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Maine Windjammer Cruise


Theresa Russell

Oh, so you think that cruising involves a city sized mega ship with tons of space, casinos and restaurants? Well, think again.   If you want to sail on a ship and feel like you are really sailing, then consider a Maine Windjammer cruise.

 

The Maine Windjammer Association is a marketing group with a variety of ships, many old and designated as National Historic Landmarks,   while others are newer reproductions of historic vessels. They have an excellent website with brief descriptions of each member in the fleet, which is a wonderful way to choose a ship that is perfect for you.  Feel free to speak with the captain about the experience that a particular ship will offer.

 

On my initial contact with the reservations personnel, I was emphatically reminded that these were not luxury cruise liners.   I had guessed that from looking at the deck layouts and reviewing the informative web pages. The receptionist wanted to make this point clear as it seems that they had some customers who didn't catch this difference and were in for a real surprise.  And how you look at it will make this a real surprise or a treat or both.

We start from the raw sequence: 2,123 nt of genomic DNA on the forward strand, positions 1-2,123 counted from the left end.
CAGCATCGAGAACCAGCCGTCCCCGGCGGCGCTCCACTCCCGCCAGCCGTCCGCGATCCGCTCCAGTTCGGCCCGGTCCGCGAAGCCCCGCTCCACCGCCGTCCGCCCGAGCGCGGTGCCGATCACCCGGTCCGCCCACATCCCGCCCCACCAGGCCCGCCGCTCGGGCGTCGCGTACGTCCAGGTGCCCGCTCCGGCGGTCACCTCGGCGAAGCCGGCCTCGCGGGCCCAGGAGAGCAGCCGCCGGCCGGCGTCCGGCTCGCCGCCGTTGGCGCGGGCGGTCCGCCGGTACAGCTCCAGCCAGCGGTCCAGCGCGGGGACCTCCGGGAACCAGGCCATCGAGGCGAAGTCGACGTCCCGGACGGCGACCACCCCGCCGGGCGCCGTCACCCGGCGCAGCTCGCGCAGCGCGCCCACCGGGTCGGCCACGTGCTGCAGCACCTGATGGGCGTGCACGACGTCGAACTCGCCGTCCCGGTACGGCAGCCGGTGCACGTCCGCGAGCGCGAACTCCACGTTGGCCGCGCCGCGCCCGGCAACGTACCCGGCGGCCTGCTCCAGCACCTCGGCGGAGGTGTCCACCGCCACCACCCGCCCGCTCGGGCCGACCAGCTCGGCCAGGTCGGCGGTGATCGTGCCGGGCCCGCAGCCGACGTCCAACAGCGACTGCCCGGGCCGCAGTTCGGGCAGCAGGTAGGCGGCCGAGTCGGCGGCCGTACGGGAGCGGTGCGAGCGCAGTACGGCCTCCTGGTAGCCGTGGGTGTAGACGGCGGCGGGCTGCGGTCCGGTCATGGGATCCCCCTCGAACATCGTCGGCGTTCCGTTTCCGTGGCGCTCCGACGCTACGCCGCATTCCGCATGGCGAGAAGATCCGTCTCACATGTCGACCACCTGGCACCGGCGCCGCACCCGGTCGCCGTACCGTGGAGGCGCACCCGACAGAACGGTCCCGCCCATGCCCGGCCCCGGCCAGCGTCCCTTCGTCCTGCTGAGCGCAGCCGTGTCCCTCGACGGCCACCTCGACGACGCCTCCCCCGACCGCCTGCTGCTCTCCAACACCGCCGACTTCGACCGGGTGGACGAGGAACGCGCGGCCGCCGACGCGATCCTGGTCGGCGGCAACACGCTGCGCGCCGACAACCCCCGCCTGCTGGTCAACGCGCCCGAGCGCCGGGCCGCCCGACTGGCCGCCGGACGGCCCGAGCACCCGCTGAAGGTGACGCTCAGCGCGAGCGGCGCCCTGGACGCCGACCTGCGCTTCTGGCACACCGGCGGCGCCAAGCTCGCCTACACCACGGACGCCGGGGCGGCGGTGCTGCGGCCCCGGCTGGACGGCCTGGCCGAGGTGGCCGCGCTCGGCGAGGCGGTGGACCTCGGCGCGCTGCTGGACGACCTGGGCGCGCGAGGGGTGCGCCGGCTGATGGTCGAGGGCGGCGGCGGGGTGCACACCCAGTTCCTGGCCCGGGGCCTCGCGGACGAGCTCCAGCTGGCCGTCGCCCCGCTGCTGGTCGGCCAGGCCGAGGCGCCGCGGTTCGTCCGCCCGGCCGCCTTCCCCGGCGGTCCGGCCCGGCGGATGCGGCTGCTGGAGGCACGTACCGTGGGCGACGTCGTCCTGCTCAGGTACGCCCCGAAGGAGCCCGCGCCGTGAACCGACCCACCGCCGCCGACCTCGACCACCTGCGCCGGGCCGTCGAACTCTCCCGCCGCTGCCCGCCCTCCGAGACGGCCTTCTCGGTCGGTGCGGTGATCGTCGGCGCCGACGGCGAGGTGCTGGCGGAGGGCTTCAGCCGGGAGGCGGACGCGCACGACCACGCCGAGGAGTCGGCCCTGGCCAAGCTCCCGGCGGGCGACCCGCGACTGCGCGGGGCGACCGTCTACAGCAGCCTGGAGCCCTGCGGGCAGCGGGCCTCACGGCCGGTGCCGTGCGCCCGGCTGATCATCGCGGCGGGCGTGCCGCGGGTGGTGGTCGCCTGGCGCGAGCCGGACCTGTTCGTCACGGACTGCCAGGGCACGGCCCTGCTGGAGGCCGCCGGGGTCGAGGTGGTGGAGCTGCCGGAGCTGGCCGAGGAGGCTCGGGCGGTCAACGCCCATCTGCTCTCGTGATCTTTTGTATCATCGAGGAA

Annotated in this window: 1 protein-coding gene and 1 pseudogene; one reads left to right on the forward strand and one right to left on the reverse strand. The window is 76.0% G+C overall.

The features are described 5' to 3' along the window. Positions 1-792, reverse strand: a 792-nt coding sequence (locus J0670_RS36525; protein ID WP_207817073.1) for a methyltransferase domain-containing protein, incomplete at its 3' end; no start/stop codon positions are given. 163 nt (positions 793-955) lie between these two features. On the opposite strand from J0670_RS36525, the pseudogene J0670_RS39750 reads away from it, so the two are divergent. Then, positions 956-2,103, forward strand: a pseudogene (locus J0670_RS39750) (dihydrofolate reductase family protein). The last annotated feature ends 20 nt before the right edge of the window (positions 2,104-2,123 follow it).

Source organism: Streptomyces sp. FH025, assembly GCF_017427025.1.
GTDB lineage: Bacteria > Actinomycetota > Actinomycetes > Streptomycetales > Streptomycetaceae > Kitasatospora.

First of all, expect tight, cramped quarters, much as you might expect that a small vessel would contain. I did imagine this, but our bunkroom was even smaller than anticipated.  No worries though, the cabin is really just the place to sleep so you don't need that much space and soon realize that this is just part of the windjamming experience.

 

So, this means that you will be spending a lot of time on the deck interacting with the other guests. I will suggest that once you decide on a ship that you ask if there are any groups booked on the dates that you are considering.  This can make a big difference to the experience. On our cruise, there was one largish group that basically wanted to stay as a group and didn't interact much with the other guests. Fortunately, the other half of us booked on our own, so we socialized amongst ourselves. However, had there only been 3 or 4 of us outside this exclusive group, our experience would not have been as fun.